Top Free Remote Access Tools for Windows, Mac
Overall, the three major VNC releases work well with Windows hosts and provide an intuitive platform for remote control. Unfortunately, the lack of printing support keeps TightVNC and UltraVNC from being a first choice for anything but remote control needs. The $30 license for RealVNC is still a good deal, but most Windows users would be served just as well by Remote Desktop.
WinRemotePC 2009 LiteInfoWorld's Free RAS score: Good
WinRemotePC 2009 Lite by WinSoftMagic is a utility that stuffs a lot into a little package. WinRemotePC Lite is another Windows-only program that requires an open port in your firewall. But unlike DESKTRA, it includes the ability to transfer files between host and remote client. WinRemotePC Lite does not provide remote printing capabilities, but does include a couple of unique features.
WinRemotePC is a simple 3MB download for both host and client. It installed without a hitch on my Windows XP Pro systems. As with DESKTRA, Remote Desktop, and VNC, I had to open up a port in to my host. Once the system is running and a client connects, the WinRemotePC Lite host uses only 40MB of RAM and very little CPU time during sessions. The client side also used very few system resources: 40MB when connected.
Remote control of the host PC worked well and was quite responsive. I was able to resize the screen by simply dragging the edges of the client window. I noticed very little latency when opening windows and moving around the host desktop from my remote PC.
Where WinRemotePC Lite gets interesting is in the various plug-ins built into the system. In addition to the remote desktop plug-in, seven others provide drag-and-drop file transfers, a shared clipboard, and a command-line/Telnet console. One plug-in that help desk technicians would find useful is the process explorer. This tool gives the remote-connected user an expanded Task Manager view of the host PC. Registered users can have access to WinSoftMagic's plug-in SDK to add their own plug-ins to the program.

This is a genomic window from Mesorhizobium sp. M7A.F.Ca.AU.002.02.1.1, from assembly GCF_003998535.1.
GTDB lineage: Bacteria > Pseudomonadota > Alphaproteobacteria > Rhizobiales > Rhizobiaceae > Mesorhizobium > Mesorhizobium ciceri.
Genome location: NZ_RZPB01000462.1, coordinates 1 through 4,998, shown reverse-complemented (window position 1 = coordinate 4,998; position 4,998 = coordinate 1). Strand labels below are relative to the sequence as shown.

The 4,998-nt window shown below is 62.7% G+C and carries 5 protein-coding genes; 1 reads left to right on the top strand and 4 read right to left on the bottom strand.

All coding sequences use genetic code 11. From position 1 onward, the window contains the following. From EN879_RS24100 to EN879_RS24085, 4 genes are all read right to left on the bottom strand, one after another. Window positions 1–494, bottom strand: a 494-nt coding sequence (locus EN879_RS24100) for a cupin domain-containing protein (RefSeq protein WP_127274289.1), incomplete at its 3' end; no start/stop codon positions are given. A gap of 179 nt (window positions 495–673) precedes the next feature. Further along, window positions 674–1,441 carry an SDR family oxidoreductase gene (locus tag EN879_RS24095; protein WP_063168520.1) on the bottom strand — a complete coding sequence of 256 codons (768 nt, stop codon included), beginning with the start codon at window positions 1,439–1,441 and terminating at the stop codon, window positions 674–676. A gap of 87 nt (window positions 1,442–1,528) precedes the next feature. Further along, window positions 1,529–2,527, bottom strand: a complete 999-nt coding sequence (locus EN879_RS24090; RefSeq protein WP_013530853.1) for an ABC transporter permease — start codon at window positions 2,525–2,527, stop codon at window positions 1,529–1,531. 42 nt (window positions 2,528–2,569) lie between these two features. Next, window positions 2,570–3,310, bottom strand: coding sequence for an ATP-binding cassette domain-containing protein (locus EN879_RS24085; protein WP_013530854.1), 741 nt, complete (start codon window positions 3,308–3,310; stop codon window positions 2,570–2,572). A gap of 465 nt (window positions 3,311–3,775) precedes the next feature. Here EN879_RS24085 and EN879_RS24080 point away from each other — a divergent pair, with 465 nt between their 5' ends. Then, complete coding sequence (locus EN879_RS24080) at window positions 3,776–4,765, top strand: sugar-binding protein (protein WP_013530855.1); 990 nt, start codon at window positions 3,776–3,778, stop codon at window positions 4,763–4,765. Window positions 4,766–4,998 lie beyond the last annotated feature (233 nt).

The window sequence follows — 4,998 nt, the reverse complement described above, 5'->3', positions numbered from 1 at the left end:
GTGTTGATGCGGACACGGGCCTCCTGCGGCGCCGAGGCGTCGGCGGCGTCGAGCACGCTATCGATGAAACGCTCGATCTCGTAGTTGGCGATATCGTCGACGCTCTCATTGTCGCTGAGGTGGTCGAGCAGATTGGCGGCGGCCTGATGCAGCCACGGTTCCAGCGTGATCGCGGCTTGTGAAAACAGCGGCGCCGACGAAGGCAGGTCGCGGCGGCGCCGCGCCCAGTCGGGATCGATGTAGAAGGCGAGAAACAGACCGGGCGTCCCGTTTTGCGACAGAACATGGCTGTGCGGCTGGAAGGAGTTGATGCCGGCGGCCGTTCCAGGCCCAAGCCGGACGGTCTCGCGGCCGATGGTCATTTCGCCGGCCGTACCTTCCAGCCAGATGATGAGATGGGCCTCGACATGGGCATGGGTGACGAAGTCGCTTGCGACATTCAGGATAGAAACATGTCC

Unfortunately, like most of the remote access programs covered in this review, WinRemotePC 2009 Lite doesn't provide remote printing support. As with the others, if the remote user connected over a VPN to the host, then printing to a shared printer is possible. But there is no native support for redirected printing.
For users who need remote access to their desktops and want to transfer files between the host and client, WinRemotePC 2009 Lite works well. Like the other tools that require port forwarding, it doesn't scale well for multiple users to multiple hosts inside the firewall. Mainly, however, WinRemotePC Lite needs native remote printer support to be a well-rounded alternative to other free utilities.
Read about more great free tools for Windows and Mac users:
This story, "InfoWorld review: Free remote access tools for Windows and Mac," was originally published at InfoWorld.com. Follow the latest developments in Windows, Mac, and mobile computing at InfoWorld.com.
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